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EMTEL uses 3DGence 3D printers for defibrillators parts

Electronic medical device manufacturer EMTEL has selected 3DGence 3D printers for its product prototyping and part supply.

Applied to the development and part-fabrication of EMTEL defibrillators and patient monitors, 3D printing is used to replace some traditional aluminum parts, and reduce the products’ time to market.

“Using a 3DGence printer [we produce] a number of various mechanical details that could, without deterioration in strength and quality, replace some of the traditional aluminum and plastic parts used in our products so far,” says Wojciech Przybycień, a technical service provider at EMTEL.

“THE USE OF 3D PRINTING TECHNOLOGY ALLOWS US TO MORE FLEXIBLY ADAPT TO CURRENT PRODUCTION NEEDS, REDUCE COSTS, AS WELL AS SOME KIND OF FREEDOM WHEN DESIGNING NEW DEVICES.”

3DGence 3D printers

Headquartered in Świdnica County, south-western Poland, 3DGence specializes in the production of industrial grade and high performance FFF 3D printers. At present, the company has three 3D printers in its portfolio, the first 3DGence One; high temperature INDUSTRY F340 (as reviewed on 3D Printing Industry); and the dual-nozzle DOUBLE P255 (an upgrade of the original DOUBLE).

Though built for different purposes, each of 3DGence’s 3D printers are made for precision, and fitted with patented PUSH hotend modules, making it easy to switch these tools for purpose.

In house medical device manufacturing 

EMTEL was established in Poland in 1992. An ISO certified medical device manufacturer, the company makes compact and portable patient monitors for use with intensive care systems, and a range of clinical defibrillators suitable for resuscitation monitoring regular (ECG) and irregular heartbeats (arrhythmia), arterial pressure and blood oxygen levels.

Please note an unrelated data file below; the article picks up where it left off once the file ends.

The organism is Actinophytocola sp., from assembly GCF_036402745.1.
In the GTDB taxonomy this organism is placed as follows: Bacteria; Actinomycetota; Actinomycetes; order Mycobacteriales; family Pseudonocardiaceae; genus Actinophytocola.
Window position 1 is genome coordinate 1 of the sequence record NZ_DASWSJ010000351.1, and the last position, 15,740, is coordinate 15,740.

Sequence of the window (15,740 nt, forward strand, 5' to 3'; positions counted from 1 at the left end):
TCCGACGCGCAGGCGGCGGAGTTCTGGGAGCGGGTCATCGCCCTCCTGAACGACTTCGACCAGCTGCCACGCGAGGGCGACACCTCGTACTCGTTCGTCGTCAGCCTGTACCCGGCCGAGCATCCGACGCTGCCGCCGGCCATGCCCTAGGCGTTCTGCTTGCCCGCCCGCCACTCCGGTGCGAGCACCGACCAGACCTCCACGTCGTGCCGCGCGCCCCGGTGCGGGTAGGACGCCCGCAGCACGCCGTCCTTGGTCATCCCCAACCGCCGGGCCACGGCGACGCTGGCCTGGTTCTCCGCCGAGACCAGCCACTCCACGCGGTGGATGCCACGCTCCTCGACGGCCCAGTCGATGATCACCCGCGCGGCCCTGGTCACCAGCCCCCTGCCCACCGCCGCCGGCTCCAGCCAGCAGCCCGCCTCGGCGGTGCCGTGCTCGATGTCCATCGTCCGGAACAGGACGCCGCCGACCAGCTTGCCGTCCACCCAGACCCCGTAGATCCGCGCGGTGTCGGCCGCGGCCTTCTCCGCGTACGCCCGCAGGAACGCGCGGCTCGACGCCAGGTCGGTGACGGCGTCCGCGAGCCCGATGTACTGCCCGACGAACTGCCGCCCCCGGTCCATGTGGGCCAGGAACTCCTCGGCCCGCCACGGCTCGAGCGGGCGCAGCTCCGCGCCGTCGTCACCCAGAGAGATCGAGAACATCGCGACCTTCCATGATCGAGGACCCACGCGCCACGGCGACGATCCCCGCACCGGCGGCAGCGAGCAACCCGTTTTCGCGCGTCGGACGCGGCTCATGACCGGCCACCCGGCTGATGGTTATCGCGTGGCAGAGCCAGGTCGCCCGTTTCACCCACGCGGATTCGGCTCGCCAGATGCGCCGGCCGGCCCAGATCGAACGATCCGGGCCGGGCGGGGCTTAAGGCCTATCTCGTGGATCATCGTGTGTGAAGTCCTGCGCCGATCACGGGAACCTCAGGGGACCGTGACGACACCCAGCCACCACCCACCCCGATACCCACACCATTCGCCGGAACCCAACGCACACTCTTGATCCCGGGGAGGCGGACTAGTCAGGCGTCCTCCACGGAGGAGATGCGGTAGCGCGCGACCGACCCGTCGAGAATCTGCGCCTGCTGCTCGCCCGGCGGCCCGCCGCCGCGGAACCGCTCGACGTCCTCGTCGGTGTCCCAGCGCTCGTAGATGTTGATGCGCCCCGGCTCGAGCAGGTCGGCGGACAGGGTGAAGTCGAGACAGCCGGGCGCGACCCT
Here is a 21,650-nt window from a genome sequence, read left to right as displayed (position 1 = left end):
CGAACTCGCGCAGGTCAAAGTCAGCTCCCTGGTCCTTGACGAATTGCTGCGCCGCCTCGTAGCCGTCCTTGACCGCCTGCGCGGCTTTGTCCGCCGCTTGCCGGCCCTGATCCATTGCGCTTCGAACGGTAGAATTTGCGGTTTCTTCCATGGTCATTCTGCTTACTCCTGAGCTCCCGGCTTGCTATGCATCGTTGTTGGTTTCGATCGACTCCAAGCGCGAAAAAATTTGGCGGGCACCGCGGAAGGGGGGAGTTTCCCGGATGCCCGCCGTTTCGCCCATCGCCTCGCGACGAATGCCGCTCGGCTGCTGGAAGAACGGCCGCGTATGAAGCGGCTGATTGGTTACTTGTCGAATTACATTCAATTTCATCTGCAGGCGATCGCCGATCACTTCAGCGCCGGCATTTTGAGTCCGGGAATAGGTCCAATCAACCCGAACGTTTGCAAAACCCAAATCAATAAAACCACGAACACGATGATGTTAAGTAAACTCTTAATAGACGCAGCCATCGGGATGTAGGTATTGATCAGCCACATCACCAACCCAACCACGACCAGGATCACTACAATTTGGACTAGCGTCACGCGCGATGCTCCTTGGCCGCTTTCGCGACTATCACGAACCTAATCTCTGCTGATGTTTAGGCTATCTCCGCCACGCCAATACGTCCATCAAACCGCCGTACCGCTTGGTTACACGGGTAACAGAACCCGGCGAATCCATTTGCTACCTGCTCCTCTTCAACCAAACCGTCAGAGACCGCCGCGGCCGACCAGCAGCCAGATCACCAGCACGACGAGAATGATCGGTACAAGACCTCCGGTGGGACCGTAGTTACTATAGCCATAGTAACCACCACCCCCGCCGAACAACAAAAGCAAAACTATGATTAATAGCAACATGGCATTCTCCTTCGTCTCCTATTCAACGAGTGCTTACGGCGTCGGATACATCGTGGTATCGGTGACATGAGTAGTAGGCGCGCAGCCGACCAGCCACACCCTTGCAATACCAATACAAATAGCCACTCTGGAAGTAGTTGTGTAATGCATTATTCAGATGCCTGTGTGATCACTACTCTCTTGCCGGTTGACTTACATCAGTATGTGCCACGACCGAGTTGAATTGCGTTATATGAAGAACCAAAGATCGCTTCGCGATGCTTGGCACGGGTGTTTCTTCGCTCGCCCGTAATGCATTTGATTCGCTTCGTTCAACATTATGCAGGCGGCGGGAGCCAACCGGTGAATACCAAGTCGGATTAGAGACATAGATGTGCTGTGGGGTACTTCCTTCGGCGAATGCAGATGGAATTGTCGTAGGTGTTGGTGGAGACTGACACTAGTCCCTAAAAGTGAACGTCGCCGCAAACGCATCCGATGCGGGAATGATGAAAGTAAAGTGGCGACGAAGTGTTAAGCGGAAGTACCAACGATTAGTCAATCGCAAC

Designed for ease of use, EMTEL systems are completed by large, 19″ touch screen interfaces developed in collaboration with hospital staff.

The prototyping of these devices has previously been outsourced to an external provider, but to reduce costs and lead time EMTEL was looking to bring production in house.

“Production companies are sometimes confronted with problems related to the end of production of components or subassemblies supplied by external subcontractors,” explains Przybycień, “In such cases, the most common solution is to look for another sub-supplier, but it is worse in the case of unit or low-volume production.”

3D printed elements of EMTEL's electronic devices. Photo via EMTEL
Some 3D printed elements of EMTEL’s electronic devices. Photo via EMTEL

A tenfold cost reduction

Instead of seeking another sub-supplier for its prototypes and small parts, EMTEL opted for 3D printing. This has resulted in a tenfold reduction in cost compared to external sourcing, and typically cuts turnaround time down from thirty days to five.

“Additive manufacturing technology allows you to shorten the time needed by constructors and engineers to create and test products,” comments Mateusz Sidorowicz, Marketing Manager at 3DGence, “Compared to traditional methods, it can positively affect time and cost of production. This is due to the improvement of the quality, reliability and range of available materials in the cheapest FDM / FFF printing technology.”

EMTEL now routinely produces prototype cardiac monitor cases using 3DGence systems, and has introduced the technology for some ready-made device elements.

3D printed prototype case for a patient monitor. Photo via EMTEL

Source: 3dprintingindustry

About the author

Divya Sagar

Divya Sagar

Divya Sagar is Content Editor at CNT Expositions and Services and manages the content of its online website, Indian 3D Printing Network. With a longstanding commitment to the site's content, she is credited with tracking and publishing news related to 3D Printing Industry. She also tracks market trends, key developments and the latest 3D printing research.